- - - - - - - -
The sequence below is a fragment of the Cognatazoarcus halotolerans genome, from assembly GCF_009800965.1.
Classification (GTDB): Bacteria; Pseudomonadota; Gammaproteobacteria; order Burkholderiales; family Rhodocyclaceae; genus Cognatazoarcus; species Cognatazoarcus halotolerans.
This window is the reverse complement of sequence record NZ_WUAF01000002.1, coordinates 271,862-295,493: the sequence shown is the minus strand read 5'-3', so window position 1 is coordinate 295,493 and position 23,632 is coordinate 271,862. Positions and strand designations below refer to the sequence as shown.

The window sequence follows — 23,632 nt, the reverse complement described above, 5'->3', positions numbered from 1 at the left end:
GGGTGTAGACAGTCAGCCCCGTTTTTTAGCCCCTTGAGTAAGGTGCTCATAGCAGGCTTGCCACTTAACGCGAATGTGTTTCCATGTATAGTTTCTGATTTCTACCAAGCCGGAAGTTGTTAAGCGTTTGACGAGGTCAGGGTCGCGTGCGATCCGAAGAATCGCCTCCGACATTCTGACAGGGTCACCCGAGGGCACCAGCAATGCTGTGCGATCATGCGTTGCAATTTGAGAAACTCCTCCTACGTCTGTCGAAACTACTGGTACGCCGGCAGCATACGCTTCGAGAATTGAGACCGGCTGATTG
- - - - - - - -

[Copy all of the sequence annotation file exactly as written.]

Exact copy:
The sequence below is a fragment of the Cognatazoarcus halotolerans genome, from assembly GCF_009800965.1.
Classification (GTDB): Bacteria; Pseudomonadota; Gammaproteobacteria; order Burkholderiales; family Rhodocyclaceae; genus Cognatazoarcus; species Cognatazoarcus halotolerans.
This window is the reverse complement of sequence record NZ_WUAF01000002.1, coordinates 271,862-295,493: the sequence shown is the minus strand read 5'-3', so window position 1 is coordinate 295,493 and position 23,632 is coordinate 271,862. Positions and strand designations below refer to the sequence as shown.

The window sequence follows — 23,632 nt, the reverse complement described above, 5'->3', positions numbered from 1 at the left end:
GGGTGTAGACAGTCAGCCCCGTTTTTTAGCCCCTTGAGTAAGGTGCTCATAGCAGGCTTGCCACTTAACGCGAATGTGTTTCCATGTATAGTTTCTGATTTCTACCAAGCCGGAAGTTGTTAAGCGTTTGACGAGGTCAGGGTCGCGTGCGATCCGAAGAATCGCCTCCGACATTCTGACAGGGTCACCCGAGGGCACCAGCAATGCTGTGCGATCATGCGTTGCAATTTGAGAAACTCCTCCTACGTCTGTCGAAACTACTGGTACGCCGGCAGCATACGCTTCGAGAATTGAGACCGGCTGATTG